Why Silicon Valley is worried about the new Senate encryption bill

Senator Diane Feinstein may represent Silicon Valley in Washington, DC, but on the contentious issues surrounding law enforcement access to data, she seems to be out of step with some of the big technology companies.

This week, Feinstein, the vice chairwoman of the Senate Intelligence Committee, and committee chairman Richard Burr of North Carolina, released a first draft of legislation aimed at compelling companies to turn over data to the government in an “intelligible format” whenever they are ordered to do so by a court.

Called the Compliance With Court Orders Act of 2016, the bill is already drawing criticism from the tech lobby, and at least one Senator who has promised to block the bill from going forward.

The Internet Association, which represents companies including Google, Dropbox, Facebook, Twitter and other internet giants, blasted the proposal by saying it “creates a mandate that companies engineer vulnerabilities into their products and services.”

Feinstein and Burr’s draft bill says companies handling communications should protect consumers’ private data through “appropriate data security,” while respecting the “rule of law” and “comply[ing] with all legal requirements and court orders.”

That’s a contradiction, according to some Silicon Valley companies: securing data means using strong encryption, and unscrambling encrypted data under a court’s order would only weaken that security by creating a “backdoor.”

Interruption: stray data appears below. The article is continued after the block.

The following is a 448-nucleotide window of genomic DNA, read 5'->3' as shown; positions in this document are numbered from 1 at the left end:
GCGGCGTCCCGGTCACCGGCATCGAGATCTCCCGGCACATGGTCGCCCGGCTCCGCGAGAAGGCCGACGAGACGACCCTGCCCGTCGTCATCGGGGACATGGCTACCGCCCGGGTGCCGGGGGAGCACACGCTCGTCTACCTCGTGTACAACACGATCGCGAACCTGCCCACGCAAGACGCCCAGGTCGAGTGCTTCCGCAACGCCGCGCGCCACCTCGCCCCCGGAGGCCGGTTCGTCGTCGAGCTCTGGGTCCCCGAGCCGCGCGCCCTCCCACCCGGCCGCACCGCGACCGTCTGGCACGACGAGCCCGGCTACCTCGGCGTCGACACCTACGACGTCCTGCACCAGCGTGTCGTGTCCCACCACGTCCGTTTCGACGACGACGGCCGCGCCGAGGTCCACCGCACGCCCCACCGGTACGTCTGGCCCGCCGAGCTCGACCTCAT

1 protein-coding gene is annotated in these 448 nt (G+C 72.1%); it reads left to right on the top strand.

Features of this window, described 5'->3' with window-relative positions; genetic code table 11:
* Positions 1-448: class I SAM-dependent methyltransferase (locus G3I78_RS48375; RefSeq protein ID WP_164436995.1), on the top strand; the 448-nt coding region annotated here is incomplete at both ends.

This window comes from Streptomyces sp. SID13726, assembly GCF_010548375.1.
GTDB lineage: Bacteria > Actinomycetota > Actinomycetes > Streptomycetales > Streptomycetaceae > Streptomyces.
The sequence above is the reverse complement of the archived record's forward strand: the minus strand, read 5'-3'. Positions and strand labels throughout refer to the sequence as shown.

Complying with court orders to turn over data in intelligible format, even when that data has been encrypted, was exactly the problem when Apple refused to obey a judge’s order to provide technical assistance to help the FBI unlock an iPhone at the center of a terrorism investigation.

The weeks-long standoff only ended when the US government dropped its case after the FBI said it was able to hack into iPhone without Apple’s help.

FBI Director James Comey has said in a Congressional hearing on encryption and in recent speeches, that the smart people who brought us great products like the iPhone should be able to come up with a solution to the problem of keeping data secure, yet still accessible to law enforcement.

In the recent iPhone case, however, the technical solution ordered by the court would have forced Apple to create a special version of the phone’s software that would allow law enforcement to make unlimited guesses to break the security passcode.

Apple said in court filings that creating such software would be a burden to Apple, taking dozens of Apple engineers weeks to do, at considerable cost.

Feinstein and Burr’s proposed legislation includes a provision that the companies affected by court orders to provide technical assistance would be compensated for “such costs as are reasonably necessary.”

This is why the legislation is causing concern in the tech community.

While consumers want to buy technology with the best security possible, if passed in its current form, this bill could put the US government in the business of paying tech companies to break the security of their own products.

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Image of pillars of law and order courtesy of Shutterstock.com.


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